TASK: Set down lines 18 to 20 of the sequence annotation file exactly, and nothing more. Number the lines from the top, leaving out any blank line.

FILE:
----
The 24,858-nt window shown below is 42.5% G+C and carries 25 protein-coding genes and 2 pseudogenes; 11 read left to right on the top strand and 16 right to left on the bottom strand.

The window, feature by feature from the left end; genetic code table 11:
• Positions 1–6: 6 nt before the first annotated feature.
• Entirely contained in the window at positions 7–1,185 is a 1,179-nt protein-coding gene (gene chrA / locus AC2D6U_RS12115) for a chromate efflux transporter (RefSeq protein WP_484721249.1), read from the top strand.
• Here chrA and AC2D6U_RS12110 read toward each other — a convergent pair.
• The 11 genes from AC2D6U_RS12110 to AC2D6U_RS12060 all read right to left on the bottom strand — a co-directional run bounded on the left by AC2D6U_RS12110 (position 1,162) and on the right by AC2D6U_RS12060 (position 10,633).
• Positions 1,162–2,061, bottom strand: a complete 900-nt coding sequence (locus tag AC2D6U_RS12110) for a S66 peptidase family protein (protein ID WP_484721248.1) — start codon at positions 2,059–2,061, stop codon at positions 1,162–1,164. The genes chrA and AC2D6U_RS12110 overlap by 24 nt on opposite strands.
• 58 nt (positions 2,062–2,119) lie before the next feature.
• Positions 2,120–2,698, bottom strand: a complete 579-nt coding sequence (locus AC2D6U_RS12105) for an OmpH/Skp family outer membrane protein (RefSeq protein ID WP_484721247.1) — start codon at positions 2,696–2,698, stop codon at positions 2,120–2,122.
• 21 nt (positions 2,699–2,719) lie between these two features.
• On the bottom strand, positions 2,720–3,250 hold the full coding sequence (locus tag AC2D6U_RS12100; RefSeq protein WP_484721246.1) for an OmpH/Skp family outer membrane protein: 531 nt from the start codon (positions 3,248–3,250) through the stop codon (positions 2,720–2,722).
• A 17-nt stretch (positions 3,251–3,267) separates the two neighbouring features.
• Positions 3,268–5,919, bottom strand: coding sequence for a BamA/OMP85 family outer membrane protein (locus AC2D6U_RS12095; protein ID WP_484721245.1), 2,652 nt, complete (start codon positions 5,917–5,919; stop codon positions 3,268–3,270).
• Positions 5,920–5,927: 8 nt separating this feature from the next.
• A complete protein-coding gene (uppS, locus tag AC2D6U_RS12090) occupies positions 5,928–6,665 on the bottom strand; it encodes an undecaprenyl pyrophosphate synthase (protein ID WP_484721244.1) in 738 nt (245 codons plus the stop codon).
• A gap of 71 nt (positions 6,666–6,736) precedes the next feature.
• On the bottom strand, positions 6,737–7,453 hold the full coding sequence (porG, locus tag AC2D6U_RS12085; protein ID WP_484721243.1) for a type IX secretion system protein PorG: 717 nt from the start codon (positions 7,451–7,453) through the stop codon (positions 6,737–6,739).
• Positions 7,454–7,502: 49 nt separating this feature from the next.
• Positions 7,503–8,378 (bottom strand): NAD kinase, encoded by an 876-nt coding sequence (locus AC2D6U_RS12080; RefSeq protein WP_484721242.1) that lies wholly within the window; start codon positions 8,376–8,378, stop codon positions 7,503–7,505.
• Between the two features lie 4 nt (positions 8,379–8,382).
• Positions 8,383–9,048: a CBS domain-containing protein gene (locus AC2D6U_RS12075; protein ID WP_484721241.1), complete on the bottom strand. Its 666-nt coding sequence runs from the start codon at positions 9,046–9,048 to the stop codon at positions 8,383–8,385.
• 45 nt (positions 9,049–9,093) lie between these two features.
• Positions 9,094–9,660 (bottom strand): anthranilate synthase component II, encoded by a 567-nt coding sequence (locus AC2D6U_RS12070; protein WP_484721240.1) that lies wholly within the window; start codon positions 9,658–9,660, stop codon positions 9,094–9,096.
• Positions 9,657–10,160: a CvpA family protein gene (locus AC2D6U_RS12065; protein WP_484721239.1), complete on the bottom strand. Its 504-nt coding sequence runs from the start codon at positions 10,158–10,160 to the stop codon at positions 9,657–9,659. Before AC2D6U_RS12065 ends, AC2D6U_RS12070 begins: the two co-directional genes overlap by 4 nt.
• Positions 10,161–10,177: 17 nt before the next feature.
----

• Positions 7,454–7,502: 49 nt separating this feature from the next.
• Positions 7,503–8,378 (bottom strand): NAD kinase, encoded by an 876-nt coding sequence (locus AC2D6U_RS12080; RefSeq protein WP_484721242.1) that lies wholly within the window; start codon positions 8,376–8,378, stop codon positions 7,503–7,505.
• Between the two features lie 4 nt (positions 8,379–8,382).